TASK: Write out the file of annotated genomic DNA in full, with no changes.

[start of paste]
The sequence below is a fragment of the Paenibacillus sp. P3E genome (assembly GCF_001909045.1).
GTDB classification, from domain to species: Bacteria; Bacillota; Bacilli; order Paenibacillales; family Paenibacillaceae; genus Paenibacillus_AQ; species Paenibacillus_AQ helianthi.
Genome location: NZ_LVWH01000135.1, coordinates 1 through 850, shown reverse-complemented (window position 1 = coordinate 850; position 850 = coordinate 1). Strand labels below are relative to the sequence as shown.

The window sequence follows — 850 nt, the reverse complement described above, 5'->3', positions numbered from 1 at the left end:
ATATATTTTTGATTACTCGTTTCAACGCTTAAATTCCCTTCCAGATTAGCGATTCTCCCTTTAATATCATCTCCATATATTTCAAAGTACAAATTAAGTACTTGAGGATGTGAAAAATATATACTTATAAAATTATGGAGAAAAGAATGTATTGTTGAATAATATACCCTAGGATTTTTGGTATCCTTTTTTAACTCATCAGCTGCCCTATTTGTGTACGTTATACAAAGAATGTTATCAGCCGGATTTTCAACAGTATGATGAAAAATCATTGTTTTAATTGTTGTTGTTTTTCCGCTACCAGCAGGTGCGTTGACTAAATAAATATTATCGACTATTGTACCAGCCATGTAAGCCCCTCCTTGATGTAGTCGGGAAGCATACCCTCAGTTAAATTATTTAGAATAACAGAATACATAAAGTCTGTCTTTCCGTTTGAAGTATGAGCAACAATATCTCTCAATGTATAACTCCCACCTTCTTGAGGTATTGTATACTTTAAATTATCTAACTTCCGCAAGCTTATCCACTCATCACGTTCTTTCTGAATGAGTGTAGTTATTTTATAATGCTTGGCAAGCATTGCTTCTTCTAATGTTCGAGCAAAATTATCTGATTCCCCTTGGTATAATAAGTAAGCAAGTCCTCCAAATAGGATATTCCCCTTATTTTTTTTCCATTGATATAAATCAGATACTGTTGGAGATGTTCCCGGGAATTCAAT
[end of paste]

The sequence below is a fragment of the Paenibacillus sp. P3E genome (assembly GCF_001909045.1).
GTDB classification, from domain to species: Bacteria; Bacillota; Bacilli; order Paenibacillales; family Paenibacillaceae; genus Paenibacillus_AQ; species Paenibacillus_AQ helianthi.
Genome location: NZ_LVWH01000135.1, coordinates 1 through 850, shown reverse-complemented (window position 1 = coordinate 850; position 850 = coordinate 1). Strand labels below are relative to the sequence as shown.

The window sequence follows — 850 nt, the reverse complement described above, 5'->3', positions numbered from 1 at the left end:
ATATATTTTTGATTACTCGTTTCAACGCTTAAATTCCCTTCCAGATTAGCGATTCTCCCTTTAATATCATCTCCATATATTTCAAAGTACAAATTAAGTACTTGAGGATGTGAAAAATATATACTTATAAAATTATGGAGAAAAGAATGTATTGTTGAATAATATACCCTAGGATTTTTGGTATCCTTTTTTAACTCATCAGCTGCCCTATTTGTGTACGTTATACAAAGAATGTTATCAGCCGGATTTTCAACAGTATGATGAAAAATCATTGTTTTAATTGTTGTTGTTTTTCCGCTACCAGCAGGTGCGTTGACTAAATAAATATTATCGACTATTGTACCAGCCATGTAAGCCCCTCCTTGATGTAGTCGGGAAGCATACCCTCAGTTAAATTATTTAGAATAACAGAATACATAAAGTCTGTCTTTCCGTTTGAAGTATGAGCAACAATATCTCTCAATGTATAACTCCCACCTTCTTGAGGTATTGTATACTTTAAATTATCTAACTTCCGCAAGCTTATCCACTCATCACGTTCTTTCTGAATGAGTGTAGTTATTTTATAATGCTTGGCAAGCATTGCTTCTTCTAATGTTCGAGCAAAATTATCTGATTCCCCTTGGTATAATAAGTAAGCAAGTCCTCCAAATAGGATATTCCCCTTATTTTTTTTCCATTGATATAAATCAGATACTGTTGGAGATGTTCCCGGGAATTCAAT